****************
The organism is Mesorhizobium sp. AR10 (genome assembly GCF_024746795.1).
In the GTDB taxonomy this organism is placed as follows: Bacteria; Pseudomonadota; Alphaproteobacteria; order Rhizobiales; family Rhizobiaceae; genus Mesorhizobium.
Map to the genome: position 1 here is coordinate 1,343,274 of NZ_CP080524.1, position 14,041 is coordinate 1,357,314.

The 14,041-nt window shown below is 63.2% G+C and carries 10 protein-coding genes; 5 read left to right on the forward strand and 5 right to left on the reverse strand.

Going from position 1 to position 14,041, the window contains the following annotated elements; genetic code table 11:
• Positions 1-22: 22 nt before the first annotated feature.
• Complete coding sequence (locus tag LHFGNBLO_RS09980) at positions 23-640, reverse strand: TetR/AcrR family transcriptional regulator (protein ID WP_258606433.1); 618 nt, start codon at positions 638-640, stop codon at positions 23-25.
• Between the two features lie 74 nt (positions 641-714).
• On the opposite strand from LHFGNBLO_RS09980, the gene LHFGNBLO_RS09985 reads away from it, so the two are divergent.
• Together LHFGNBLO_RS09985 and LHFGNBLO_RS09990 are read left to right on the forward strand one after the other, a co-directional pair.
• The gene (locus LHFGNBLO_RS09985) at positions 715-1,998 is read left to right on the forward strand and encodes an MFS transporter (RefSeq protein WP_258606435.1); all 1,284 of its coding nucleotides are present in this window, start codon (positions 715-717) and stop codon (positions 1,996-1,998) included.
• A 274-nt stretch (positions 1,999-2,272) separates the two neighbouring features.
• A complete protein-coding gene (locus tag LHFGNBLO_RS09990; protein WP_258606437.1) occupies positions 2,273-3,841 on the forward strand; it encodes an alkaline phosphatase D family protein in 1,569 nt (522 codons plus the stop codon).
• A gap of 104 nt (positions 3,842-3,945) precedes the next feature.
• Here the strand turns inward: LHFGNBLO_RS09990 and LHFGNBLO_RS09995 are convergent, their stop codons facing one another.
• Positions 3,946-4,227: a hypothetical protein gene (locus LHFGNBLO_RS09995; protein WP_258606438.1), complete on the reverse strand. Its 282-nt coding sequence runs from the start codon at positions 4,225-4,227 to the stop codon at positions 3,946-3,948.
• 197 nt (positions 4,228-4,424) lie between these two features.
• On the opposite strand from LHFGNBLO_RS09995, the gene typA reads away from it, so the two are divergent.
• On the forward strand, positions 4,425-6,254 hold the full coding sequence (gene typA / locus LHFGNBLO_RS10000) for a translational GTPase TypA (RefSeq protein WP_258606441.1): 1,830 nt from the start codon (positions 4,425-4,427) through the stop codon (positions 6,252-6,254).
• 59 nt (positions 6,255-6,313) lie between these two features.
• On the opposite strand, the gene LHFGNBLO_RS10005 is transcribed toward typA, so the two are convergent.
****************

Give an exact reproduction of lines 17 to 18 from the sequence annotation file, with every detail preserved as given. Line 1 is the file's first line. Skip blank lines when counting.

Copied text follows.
• 197 nt (positions 4,228-4,424) lie between these two features.
• On the opposite strand from LHFGNBLO_RS09995, the gene typA reads away from it, so the two are divergent.